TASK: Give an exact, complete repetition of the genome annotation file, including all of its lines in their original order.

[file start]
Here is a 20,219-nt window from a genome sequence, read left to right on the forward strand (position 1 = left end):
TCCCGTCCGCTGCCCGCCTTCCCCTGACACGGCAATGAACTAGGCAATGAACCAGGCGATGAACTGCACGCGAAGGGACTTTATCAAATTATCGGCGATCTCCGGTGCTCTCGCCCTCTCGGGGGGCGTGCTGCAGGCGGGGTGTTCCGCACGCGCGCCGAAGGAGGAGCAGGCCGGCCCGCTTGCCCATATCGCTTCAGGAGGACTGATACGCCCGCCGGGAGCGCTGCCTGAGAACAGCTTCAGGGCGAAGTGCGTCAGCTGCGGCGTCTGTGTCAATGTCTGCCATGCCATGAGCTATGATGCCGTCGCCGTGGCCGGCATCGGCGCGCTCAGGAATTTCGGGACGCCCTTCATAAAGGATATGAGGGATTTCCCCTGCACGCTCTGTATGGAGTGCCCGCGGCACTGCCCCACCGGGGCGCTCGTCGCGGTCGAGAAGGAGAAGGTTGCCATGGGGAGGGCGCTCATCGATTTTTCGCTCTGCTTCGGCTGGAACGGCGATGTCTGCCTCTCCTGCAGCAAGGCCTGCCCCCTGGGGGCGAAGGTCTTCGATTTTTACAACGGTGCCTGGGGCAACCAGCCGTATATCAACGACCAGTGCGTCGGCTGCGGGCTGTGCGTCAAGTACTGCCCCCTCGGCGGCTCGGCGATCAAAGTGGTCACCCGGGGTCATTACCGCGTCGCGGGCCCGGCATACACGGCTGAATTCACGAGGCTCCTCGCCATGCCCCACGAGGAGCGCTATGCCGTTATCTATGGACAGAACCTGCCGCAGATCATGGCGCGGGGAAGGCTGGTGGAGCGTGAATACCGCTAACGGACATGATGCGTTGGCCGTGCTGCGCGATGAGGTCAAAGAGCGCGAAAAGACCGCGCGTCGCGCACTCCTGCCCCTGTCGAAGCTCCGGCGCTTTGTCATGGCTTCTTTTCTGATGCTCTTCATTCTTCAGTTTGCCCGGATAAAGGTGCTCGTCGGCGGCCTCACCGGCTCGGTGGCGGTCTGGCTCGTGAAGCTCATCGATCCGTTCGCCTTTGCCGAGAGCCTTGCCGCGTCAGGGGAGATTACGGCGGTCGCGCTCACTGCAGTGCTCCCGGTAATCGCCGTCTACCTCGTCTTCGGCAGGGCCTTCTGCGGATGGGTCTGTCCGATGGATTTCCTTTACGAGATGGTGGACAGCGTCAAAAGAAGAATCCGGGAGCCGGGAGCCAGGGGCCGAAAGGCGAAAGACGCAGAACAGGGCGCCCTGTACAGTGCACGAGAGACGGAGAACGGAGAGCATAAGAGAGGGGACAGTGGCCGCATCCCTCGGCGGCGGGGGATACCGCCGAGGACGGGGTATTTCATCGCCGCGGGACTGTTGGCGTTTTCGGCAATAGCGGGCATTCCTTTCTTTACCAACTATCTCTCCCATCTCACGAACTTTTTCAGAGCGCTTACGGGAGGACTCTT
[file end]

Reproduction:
Here is a 20,219-nt window from a genome sequence, read left to right on the forward strand (position 1 = left end):
TCCCGTCCGCTGCCCGCCTTCCCCTGACACGGCAATGAACTAGGCAATGAACCAGGCGATGAACTGCACGCGAAGGGACTTTATCAAATTATCGGCGATCTCCGGTGCTCTCGCCCTCTCGGGGGGCGTGCTGCAGGCGGGGTGTTCCGCACGCGCGCCGAAGGAGGAGCAGGCCGGCCCGCTTGCCCATATCGCTTCAGGAGGACTGATACGCCCGCCGGGAGCGCTGCCTGAGAACAGCTTCAGGGCGAAGTGCGTCAGCTGCGGCGTCTGTGTCAATGTCTGCCATGCCATGAGCTATGATGCCGTCGCCGTGGCCGGCATCGGCGCGCTCAGGAATTTCGGGACGCCCTTCATAAAGGATATGAGGGATTTCCCCTGCACGCTCTGTATGGAGTGCCCGCGGCACTGCCCCACCGGGGCGCTCGTCGCGGTCGAGAAGGAGAAGGTTGCCATGGGGAGGGCGCTCATCGATTTTTCGCTCTGCTTCGGCTGGAACGGCGATGTCTGCCTCTCCTGCAGCAAGGCCTGCCCCCTGGGGGCGAAGGTCTTCGATTTTTACAACGGTGCCTGGGGCAACCAGCCGTATATCAACGACCAGTGCGTCGGCTGCGGGCTGTGCGTCAAGTACTGCCCCCTCGGCGGCTCGGCGATCAAAGTGGTCACCCGGGGTCATTACCGCGTCGCGGGCCCGGCATACACGGCTGAATTCACGAGGCTCCTCGCCATGCCCCACGAGGAGCGCTATGCCGTTATCTATGGACAGAACCTGCCGCAGATCATGGCGCGGGGAAGGCTGGTGGAGCGTGAATACCGCTAACGGACATGATGCGTTGGCCGTGCTGCGCGATGAGGTCAAAGAGCGCGAAAAGACCGCGCGTCGCGCACTCCTGCCCCTGTCGAAGCTCCGGCGCTTTGTCATGGCTTCTTTTCTGATGCTCTTCATTCTTCAGTTTGCCCGGATAAAGGTGCTCGTCGGCGGCCTCACCGGCTCGGTGGCGGTCTGGCTCGTGAAGCTCATCGATCCGTTCGCCTTTGCCGAGAGCCTTGCCGCGTCAGGGGAGATTACGGCGGTCGCGCTCACTGCAGTGCTCCCGGTAATCGCCGTCTACCTCGTCTTCGGCAGGGCCTTCTGCGGATGGGTCTGTCCGATGGATTTCCTTTACGAGATGGTGGACAGCGTCAAAAGAAGAATCCGGGAGCCGGGAGCCAGGGGCCGAAAGGCGAAAGACGCAGAACAGGGCGCCCTGTACAGTGCACGAGAGACGGAGAACGGAGAGCATAAGAGAGGGGACAGTGGCCGCATCCCTCGGCGGCGGGGGATACCGCCGAGGACGGGGTATTTCATCGCCGCGGGACTGTTGGCGTTTTCGGCAATAGCGGGCATTCCTTTCTTTACCAACTATCTCTCCCATCTCACGAACTTTTTCAGAGCGCTTACGGGAGGACTCTT